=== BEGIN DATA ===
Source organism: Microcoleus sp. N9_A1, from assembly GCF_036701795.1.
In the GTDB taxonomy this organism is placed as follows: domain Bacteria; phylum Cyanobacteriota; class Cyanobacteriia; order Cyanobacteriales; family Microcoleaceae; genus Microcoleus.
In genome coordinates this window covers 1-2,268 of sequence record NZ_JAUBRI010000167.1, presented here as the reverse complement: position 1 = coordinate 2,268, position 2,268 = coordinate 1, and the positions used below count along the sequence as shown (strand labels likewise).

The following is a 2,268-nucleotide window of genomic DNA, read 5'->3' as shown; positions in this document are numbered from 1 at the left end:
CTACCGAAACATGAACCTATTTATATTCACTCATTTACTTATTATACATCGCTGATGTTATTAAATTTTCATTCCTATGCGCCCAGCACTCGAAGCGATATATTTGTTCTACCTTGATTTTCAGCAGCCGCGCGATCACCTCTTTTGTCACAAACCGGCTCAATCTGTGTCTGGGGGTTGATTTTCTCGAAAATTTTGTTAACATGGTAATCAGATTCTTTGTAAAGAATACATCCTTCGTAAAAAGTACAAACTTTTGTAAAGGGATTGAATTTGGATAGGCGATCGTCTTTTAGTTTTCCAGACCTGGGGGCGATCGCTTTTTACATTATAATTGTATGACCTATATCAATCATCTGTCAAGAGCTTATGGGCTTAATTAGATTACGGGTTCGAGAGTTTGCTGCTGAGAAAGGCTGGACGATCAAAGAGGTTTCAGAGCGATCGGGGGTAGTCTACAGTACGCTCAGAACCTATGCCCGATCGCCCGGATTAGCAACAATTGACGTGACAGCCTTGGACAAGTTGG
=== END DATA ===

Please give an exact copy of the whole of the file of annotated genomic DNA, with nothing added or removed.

Source organism: Microcoleus sp. N9_A1, from assembly GCF_036701795.1.
In the GTDB taxonomy this organism is placed as follows: domain Bacteria; phylum Cyanobacteriota; class Cyanobacteriia; order Cyanobacteriales; family Microcoleaceae; genus Microcoleus.
In genome coordinates this window covers 1-2,268 of sequence record NZ_JAUBRI010000167.1, presented here as the reverse complement: position 1 = coordinate 2,268, position 2,268 = coordinate 1, and the positions used below count along the sequence as shown (strand labels likewise).

The following is a 2,268-nucleotide window of genomic DNA, read 5'->3' as shown; positions in this document are numbered from 1 at the left end:
CTACCGAAACATGAACCTATTTATATTCACTCATTTACTTATTATACATCGCTGATGTTATTAAATTTTCATTCCTATGCGCCCAGCACTCGAAGCGATATATTTGTTCTACCTTGATTTTCAGCAGCCGCGCGATCACCTCTTTTGTCACAAACCGGCTCAATCTGTGTCTGGGGGTTGATTTTCTCGAAAATTTTGTTAACATGGTAATCAGATTCTTTGTAAAGAATACATCCTTCGTAAAAAGTACAAACTTTTGTAAAGGGATTGAATTTGGATAGGCGATCGTCTTTTAGTTTTCCAGACCTGGGGGCGATCGCTTTTTACATTATAATTGTATGACCTATATCAATCATCTGTCAAGAGCTTATGGGCTTAATTAGATTACGGGTTCGAGAGTTTGCTGCTGAGAAAGGCTGGACGATCAAAGAGGTTTCAGAGCGATCGGGGGTAGTCTACAGTACGCTCAGAACCTATGCCCGATCGCCCGGATTAGCAACAATTGACGTGACAGCCTTGGACAAGTTGG